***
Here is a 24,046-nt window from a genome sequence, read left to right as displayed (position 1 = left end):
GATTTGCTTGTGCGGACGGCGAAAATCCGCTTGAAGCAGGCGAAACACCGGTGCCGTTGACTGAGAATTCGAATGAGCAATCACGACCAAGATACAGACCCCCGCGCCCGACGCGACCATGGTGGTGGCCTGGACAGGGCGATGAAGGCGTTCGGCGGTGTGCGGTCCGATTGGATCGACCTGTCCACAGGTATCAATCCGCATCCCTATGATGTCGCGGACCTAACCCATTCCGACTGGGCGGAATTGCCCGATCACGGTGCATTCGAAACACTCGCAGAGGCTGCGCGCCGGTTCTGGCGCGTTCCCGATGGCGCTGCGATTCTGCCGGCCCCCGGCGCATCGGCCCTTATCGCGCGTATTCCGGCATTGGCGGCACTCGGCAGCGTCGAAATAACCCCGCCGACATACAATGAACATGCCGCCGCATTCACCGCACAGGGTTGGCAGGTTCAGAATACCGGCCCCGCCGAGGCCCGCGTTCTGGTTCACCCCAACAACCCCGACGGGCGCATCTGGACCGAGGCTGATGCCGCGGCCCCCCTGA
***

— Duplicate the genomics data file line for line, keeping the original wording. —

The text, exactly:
Here is a 24,046-nt window from a genome sequence, read left to right as displayed (position 1 = left end):
GATTTGCTTGTGCGGACGGCGAAAATCCGCTTGAAGCAGGCGAAACACCGGTGCCGTTGACTGAGAATTCGAATGAGCAATCACGACCAAGATACAGACCCCCGCGCCCGACGCGACCATGGTGGTGGCCTGGACAGGGCGATGAAGGCGTTCGGCGGTGTGCGGTCCGATTGGATCGACCTGTCCACAGGTATCAATCCGCATCCCTATGATGTCGCGGACCTAACCCATTCCGACTGGGCGGAATTGCCCGATCACGGTGCATTCGAAACACTCGCAGAGGCTGCGCGCCGGTTCTGGCGCGTTCCCGATGGCGCTGCGATTCTGCCGGCCCCCGGCGCATCGGCCCTTATCGCGCGTATTCCGGCATTGGCGGCACTCGGCAGCGTCGAAATAACCCCGCCGACATACAATGAACATGCCGCCGCATTCACCGCACAGGGTTGGCAGGTTCAGAATACCGGCCCCGCCGAGGCCCGCGTTCTGGTTCACCCCAACAACCCCGACGGGCGCATCTGGACCGAGGCTGATGCCGCGGCCCCCCTGA